Mommy and Orphan Black lead Canadian Screen Awards nominees

xavier dolan mommy

Canadian film and TV awards are rarely aligned with box-office and TV ratings success.

Not this year, as Xavier Dolan’s Mommy and David Cronenberg’s Maps to the Stars lead a competitive 2015 field of Canadian Screen Awards film nominees, unveiled Tuesday during press conferences in Toronto and Montreal.

In another sign the Canadian industry is reacting to an increasing globally facing commercial imperative, the Tatiana Maslany-starrer Orphan Black scored 13 nominations, beating all comers in the TV competition at the Canadian film, TV and digital awards.

Mommy grabbed 13 film nominations for the Screenies, including a best motion picture nod and another in the best direction category for Dolan. Close behind with 11 nominations is Maps to the Stars, which will also challenge in the best motion picture and best director categories.

Both Mommy and Maps to the Stars were Cannes award winners before impressing at the Canadian box office.

Other best film contenders include Albert Shin’s In Her Place, which scored seven nominations, Stephane Lefleur’s Tu dors Nicole, which has six nominations and Christian Sparkes’ Cast No Shadow and its four nominations.

Other film multiple nominees include Martin Talbot’s Henri Henri, which has six craft nominations, including best music , make-up and costume design, and Terrance Odette’s Fall and Rudy Barichello’s Meetings with a Young Poet, both with five noms.

In all, in nominations in 128 categories were announced by the Academy of Canadian Cinema and Television on Tuesday, including 97 in TV categories, where the gap between critical and commercial acclaim greatly narrowed this year as Bell Media series Orphan Black, 19-2 and Call Me Fitz lead this year’s nominations.

The Space clone drama Orphan Black snagged nominations for best dramatic series, best drama leading actress for Maslany, best drama supporting actor for Jordan Gavaris, best drama direction for T.J. Scott and noms for host of other craft categories, including best drama sound and best drama photography.

Bravo’s English-language reboot 19-2 scored ten nominations, including best dramatic series, while HBO Canada’s Call Me Fitz and the CBC’s Mr. D each snagged 10 nominations.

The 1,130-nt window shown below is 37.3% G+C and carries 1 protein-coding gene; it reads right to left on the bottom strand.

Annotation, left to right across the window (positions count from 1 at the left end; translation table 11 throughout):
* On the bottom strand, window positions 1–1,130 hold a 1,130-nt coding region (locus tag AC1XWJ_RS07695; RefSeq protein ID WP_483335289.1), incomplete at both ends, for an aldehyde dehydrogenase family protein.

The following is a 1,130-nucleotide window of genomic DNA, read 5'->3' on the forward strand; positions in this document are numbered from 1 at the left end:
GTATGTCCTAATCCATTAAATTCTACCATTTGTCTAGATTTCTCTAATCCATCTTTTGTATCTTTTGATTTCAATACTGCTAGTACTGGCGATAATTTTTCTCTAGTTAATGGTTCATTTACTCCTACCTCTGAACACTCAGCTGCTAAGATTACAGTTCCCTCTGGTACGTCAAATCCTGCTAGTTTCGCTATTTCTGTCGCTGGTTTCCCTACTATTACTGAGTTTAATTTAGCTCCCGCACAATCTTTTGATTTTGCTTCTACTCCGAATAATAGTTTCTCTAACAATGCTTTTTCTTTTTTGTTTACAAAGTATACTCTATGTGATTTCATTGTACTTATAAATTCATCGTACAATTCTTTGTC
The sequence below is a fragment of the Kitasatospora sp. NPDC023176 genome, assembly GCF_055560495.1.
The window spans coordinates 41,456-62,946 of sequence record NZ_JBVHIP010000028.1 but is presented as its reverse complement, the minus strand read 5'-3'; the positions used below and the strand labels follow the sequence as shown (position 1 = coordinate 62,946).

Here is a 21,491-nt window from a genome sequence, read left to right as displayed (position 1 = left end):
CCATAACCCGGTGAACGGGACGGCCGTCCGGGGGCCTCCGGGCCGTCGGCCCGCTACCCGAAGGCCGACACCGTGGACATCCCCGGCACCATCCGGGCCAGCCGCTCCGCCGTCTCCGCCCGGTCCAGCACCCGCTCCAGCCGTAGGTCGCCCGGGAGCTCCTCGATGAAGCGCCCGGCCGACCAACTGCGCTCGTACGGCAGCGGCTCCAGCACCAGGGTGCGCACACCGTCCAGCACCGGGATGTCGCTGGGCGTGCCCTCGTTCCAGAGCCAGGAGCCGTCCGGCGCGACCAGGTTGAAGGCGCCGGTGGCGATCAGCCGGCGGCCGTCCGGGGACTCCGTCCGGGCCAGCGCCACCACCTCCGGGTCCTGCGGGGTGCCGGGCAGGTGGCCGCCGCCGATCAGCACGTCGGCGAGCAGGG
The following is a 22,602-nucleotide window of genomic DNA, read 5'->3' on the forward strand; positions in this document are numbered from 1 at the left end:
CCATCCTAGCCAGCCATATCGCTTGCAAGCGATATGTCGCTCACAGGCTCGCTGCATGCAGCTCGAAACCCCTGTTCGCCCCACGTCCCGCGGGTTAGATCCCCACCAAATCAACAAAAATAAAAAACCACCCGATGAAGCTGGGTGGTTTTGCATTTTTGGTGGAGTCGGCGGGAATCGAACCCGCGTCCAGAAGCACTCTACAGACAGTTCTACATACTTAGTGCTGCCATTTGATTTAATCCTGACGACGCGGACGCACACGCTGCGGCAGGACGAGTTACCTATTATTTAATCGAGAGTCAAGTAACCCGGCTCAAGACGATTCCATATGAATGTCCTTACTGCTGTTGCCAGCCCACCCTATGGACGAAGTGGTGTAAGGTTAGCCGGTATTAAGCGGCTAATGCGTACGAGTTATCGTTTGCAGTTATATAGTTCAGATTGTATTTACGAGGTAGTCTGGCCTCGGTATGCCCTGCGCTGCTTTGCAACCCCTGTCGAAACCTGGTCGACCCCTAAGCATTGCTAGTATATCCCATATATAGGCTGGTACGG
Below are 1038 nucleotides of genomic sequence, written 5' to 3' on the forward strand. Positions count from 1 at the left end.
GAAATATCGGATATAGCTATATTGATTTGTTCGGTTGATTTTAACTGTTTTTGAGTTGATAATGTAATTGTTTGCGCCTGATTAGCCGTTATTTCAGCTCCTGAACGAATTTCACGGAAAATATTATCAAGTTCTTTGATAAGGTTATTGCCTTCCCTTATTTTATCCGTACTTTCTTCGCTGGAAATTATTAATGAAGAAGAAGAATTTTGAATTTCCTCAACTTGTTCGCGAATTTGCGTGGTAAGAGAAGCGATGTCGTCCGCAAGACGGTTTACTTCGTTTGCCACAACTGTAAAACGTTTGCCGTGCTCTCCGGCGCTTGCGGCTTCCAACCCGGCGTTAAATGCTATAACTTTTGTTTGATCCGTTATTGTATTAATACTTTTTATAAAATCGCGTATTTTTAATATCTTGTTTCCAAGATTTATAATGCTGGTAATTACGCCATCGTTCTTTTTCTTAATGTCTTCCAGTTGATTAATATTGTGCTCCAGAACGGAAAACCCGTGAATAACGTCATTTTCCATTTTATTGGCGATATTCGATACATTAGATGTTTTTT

The best drama competition also includes Showcase’s Continuum and CTV’s Motive, both crime dramas, and Global Television’s Remedy.

Call Me Fitz and Mr. D will also challenge in the best comedy category with City’s Seed, CTV’s Spun Out and Super Channel’s Tiny Plastic Men.

Elsewhere, popular format adaptations dominate the best reality series competition, with CTV’s The Amazing Race Canada, Slice’s Big Brother Canada and CTV’s MasterChef Canada will challenge Sportsnet 360′s The Ultimate Fighter Nations and Unusually Thicke series from Slice.

On the TV news front, CBC’s perennial The National scored nine nominations, including best national newscast.

And digital media contenders at the Screenies include the best original fiction digital series competition pitting LaRue Productions’ The Amazing Gayl Pile, iThentic’s Guidestones and JLeaver Presentations’ Out With Dad against iThentic’s Space Riders: Division Earth and Secret Location’s Whatever, Linda.

And the best original non-fiction digital media program category will see Ideacom International’s Apocalypse 10 Lives, Guy Georgeson’s Coolest Thing I’ve Ever Made and the NFB’s The Devil’s Toy Redux against the NFB’s A Short History of the Highrise and Stornoway Communications’ The Transgender Project.

The Academy will stage Canadian Screen Week from Feb. 23 to March 1, when a two-hour live broadcast of the Canadian Screen Awards will air on the CBC.

To see a complete list of nominees in the following categories, click on the links below or visit